1. Nine male and six female healthy subjects were studied during supine bicycle exercise at workloads of 12 and 37 W; pedalling rates varied between 30 and 50 cycles/min at each workload. Measurements were made of oxygen consumption (Vo2), carbon dioxide production (Vco2), minute ventilation (VE), tidal volume (VT), respiratory frequency (fR), inspiratory and expiratory time (TI, TE) and mean inspiratory flow (VT/TI) using a non-invasive canopy–computer–spirometer system.
2. At rest, males had greater values of VE, VT, TI, inspiratory duty cycle (TI/TTOT), Vco2 and Vo2, and a lower fR, than females.
3. At the lower workload, Vo2, Vco2, VE, VT and VT/TI increased linearly with increasing pedalling rate, whereas at the higher workload there was a decrease in Vo2 and little or no change in ventilatory parameters from 30 to 50 cycles/min except for an increase in fR in females.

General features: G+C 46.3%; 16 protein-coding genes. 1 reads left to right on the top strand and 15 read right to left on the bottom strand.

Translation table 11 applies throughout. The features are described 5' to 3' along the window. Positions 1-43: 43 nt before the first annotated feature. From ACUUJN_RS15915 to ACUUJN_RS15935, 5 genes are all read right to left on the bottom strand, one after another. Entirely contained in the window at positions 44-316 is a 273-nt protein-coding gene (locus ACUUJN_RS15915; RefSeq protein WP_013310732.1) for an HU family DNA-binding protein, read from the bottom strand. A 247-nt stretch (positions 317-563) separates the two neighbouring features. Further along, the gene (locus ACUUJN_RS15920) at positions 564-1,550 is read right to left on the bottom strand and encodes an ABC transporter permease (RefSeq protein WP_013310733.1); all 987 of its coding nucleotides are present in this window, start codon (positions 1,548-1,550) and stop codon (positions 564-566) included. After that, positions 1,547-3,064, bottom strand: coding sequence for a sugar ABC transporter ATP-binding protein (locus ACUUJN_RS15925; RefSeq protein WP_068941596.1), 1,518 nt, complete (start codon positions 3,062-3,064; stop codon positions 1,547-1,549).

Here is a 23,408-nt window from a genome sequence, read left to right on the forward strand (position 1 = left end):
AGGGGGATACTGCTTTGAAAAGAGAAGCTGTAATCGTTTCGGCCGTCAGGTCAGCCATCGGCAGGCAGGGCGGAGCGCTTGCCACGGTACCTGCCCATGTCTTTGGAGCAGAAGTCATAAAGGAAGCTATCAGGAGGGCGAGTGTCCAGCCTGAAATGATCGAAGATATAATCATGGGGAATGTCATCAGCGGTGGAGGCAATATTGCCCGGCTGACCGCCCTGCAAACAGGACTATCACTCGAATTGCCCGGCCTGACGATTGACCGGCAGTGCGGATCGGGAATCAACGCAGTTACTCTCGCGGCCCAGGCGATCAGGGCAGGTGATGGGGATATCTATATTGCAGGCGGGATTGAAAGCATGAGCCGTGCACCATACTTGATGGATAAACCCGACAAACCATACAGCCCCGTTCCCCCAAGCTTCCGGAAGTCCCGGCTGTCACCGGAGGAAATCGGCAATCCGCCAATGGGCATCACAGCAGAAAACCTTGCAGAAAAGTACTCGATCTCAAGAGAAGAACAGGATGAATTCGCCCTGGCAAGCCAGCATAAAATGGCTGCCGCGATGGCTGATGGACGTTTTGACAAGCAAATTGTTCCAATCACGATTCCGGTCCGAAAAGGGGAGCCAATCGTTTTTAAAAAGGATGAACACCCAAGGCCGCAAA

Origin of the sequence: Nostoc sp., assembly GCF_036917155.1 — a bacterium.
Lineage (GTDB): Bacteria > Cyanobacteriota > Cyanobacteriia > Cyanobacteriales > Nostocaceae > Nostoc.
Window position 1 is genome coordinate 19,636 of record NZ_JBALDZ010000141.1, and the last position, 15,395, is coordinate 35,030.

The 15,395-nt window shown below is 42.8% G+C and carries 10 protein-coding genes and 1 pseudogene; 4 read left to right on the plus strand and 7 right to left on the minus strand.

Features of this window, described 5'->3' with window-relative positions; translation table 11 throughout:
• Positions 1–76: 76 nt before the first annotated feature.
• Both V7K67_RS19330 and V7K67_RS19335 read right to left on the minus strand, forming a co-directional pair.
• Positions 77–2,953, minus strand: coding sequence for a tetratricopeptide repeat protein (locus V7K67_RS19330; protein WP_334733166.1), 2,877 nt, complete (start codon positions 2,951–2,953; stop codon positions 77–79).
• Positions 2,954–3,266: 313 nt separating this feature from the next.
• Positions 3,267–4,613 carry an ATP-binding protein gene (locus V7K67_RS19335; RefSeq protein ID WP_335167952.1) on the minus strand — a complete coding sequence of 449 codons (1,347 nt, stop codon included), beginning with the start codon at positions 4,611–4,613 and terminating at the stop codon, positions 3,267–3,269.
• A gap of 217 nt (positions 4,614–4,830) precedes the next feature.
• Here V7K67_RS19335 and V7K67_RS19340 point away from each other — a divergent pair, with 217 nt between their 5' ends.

4. While performing supine exercise, there was an effect of pedalling rate on ventilatory and metabolic parameters at the low workload (12 W) which diminished at the higher workload (37 W). An increase in pedalling rate appears to enhance efficiency at these low workloads.
5. Differences between the sexes during exercise generally include: (a) a higher breathing frequency, (b) a greater mechanical efficiency, and (c) lower ventilatory equivalents of O2 and CO2 (VE/Vo2 and VE/Vco2) during the higher workload in females than males.